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A Buzz-Worthy Addition

Josh Short leads the brownie revolution on Slaters Lane.

Josh Short became the executive pastry chef of Buzz (901 Slaters Lane, 703-600-2899) in June after a buzz-worthy career in restaurant desserts.

After graduating from the New England Culinary Institute in Vermont, Short began his career in Las Vegas, working at Le Cirque, Spago and the Bellagio. "You could get any product you wanted, get anything you wanted flown in there the next day. And price was never really an object," he said.

Short came to the D.C. area, working for the Star Restaurant Group’s properties like Zola, Red Sage and Spy City Café, earning 2005 Pastry Chef of the Year honors from the Restaurant Association of Metropolitan Washington. Most recently, he was in Charlottesville, co-owner of From Scratch Bakery, a gourmet food shop that specialized in pastries. He relocated to the D.C. area and hooked up with the Neighborhood Restaurant Group, which put Short in charge of baked offerings and plated desserts for Buzz, Rustico, Tallula, EatBar, Vermillion and Evening Star Café.

"This is an enormous position for one person to fill, but Josh’s thorough understanding of bakery operations, combined with his exceptional talents as a pastry chef, make him the right man for the job," Michael Babin, owner of NRG, said in a release.

Short, 34, took some time to talk about Buzz, his new adventures in pasty-making and his views on what makes a perfect dessert:

<cl>What’s the difference between Buzz before you got there and buzz after you got there?

<bt>Just a new look, like using products from farmers and bringing up the standards of the Neighborhood Restaurant Groups. Doing different kinds of cakes, cookies and cupcakes.

<cl>What, exactly, is a different kind of cupcake?

<bt>We have a Bumblebee Cupcake that’s kind of unique for us. It’s a vanilla cupcake that’s hollowed out and has chocolate sauce inside of it, and it’s topped with a vanilla butter cream and it has a little bumblebee sitting on top of a hive.

Actually, I’m trying to move away from cupcakes. Everyone is doing cupcakes these days. We’re known for them, and we have them, but I’m really going towards the bars now. I have a cheesecake brownie that’s amazing. There’s a Farmhouse brownie that’s really good — espresso with toasted walnuts inside of it. It’s yummy. I’m working on a red wine brownie now, too.

<cl>Really? Red wine brownie?

<bt>It’s really cool: You reduce some red wine with cardamom and cinnamon and then add it to the brownie. It adds a whole different flavor. You know, chocolate is very similar to wine.

<cl>What’s your responsibility with the rest of the NRG group?

<bt>That’s what I’m doing right now — getting their menus changed. It’s a huge operation, plus we have catering. Very few of the items at Buzz are available at the other restaurants; they have their own desserts. At Rustico we have a Guinness cupcake. At Vermillion, I’m going to do a play on a red velvet cake.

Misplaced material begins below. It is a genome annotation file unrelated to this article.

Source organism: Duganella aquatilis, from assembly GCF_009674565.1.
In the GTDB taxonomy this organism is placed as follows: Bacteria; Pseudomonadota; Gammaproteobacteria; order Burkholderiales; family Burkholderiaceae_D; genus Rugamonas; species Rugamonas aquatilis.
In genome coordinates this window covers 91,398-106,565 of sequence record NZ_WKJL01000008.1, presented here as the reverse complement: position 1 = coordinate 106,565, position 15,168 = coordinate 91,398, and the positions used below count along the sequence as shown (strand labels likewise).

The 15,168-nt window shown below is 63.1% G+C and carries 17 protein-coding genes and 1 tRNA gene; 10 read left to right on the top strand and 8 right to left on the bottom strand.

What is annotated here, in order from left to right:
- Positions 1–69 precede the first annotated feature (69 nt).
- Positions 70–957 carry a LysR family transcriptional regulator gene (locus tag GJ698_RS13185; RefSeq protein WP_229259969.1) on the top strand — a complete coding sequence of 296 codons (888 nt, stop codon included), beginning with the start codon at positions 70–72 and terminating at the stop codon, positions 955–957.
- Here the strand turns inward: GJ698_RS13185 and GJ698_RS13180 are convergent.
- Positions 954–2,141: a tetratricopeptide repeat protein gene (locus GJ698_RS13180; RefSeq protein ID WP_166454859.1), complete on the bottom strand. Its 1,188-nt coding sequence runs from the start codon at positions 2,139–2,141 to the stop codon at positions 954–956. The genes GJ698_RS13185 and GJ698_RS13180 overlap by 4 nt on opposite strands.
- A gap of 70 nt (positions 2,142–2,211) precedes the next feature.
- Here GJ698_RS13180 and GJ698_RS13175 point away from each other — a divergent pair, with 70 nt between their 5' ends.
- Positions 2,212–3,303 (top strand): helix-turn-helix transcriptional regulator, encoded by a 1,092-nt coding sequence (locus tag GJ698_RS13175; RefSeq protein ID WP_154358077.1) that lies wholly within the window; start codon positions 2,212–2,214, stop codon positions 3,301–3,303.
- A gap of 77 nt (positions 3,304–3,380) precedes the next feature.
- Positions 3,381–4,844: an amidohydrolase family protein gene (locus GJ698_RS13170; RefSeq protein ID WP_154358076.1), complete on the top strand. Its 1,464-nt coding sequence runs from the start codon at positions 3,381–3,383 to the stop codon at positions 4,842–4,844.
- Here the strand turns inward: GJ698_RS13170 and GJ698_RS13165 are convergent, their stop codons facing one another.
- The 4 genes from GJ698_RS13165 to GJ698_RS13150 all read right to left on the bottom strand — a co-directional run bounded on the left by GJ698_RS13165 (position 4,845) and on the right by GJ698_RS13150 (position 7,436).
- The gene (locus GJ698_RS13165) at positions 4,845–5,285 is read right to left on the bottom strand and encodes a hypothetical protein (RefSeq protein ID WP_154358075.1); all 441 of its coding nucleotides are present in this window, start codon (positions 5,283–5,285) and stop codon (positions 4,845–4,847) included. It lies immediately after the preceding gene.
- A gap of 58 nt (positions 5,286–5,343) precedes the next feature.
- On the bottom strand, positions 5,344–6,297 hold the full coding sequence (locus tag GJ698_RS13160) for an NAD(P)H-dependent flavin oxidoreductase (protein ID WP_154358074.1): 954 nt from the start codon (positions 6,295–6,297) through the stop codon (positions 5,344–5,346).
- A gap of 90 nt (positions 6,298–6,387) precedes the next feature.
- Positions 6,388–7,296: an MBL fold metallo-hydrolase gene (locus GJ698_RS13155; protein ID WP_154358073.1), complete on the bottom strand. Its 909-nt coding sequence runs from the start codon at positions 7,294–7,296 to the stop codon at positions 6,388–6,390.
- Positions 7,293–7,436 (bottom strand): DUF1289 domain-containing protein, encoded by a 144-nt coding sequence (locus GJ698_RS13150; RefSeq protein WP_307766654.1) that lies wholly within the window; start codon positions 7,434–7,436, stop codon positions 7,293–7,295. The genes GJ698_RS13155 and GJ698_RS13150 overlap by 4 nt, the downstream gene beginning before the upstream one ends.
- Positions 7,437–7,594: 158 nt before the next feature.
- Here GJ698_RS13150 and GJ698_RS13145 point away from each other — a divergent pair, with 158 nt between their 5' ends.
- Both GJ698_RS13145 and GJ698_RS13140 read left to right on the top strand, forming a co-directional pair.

<cl>As a pastry chef, is part of the challenge just trying to find the personality of a place?

<bt>That’s very important, because each place is very unique. It also had to reflect the chefs that are there as well. I meet with them, discuss their menus, what they’d like to see and come up with a pastry menu.

<cl>How did you originally get into pastries?

<bt>I’ve been into them forever, ever since I was a kid growing up in Nebraska.

<cl>Nebraska, eh? I imagine you had a few corn muffins pass through the oven.

<bt>(Laughs) Exactly. No, I grew up working in a full-line, scratch bakery when I was 14, working every Friday night from 9 at night to 7 in the morning. I went to school in Vermont, and after that is when I got really serious into pastry.

<cl>What did you know about Alexandria before coming to Buzz?

<bt>There are a lot of really good restaurants over here. I’d go to Restaurant Eve a lot — it’s one of my favorite places. I also like Vermillion a lot as well.

<cl>Has the construction on Slaters Lane affected you guys at all?

<bt>No, it hasn’t yet. We thought it was going to really drastically affect us, especially on Friday when it went into place, but it hasn’t yet. We’re definitely a destination.

<cl>Do you get a lot of feedback on what you make?

<bt>We have a really loyal following, and they’ll tell us if something’s good or if something’s not so good. If there’s an issue, we’ll fix it.

<cl>What’s your ideal dessert?

<bt>Oh, chocolate. Like a chocolate mousse. I like what they do at Hank’s Oyster Bar in D.C., when they give you a little plate of chocolate at the end of the meal. It’s satisfying and sweet.

<cl>Finally, what do you think about places that give gigantic portions for dinner and then leave no room for dessert?

<bt>I think it’s too bad. That’s why it should be desserts first, always.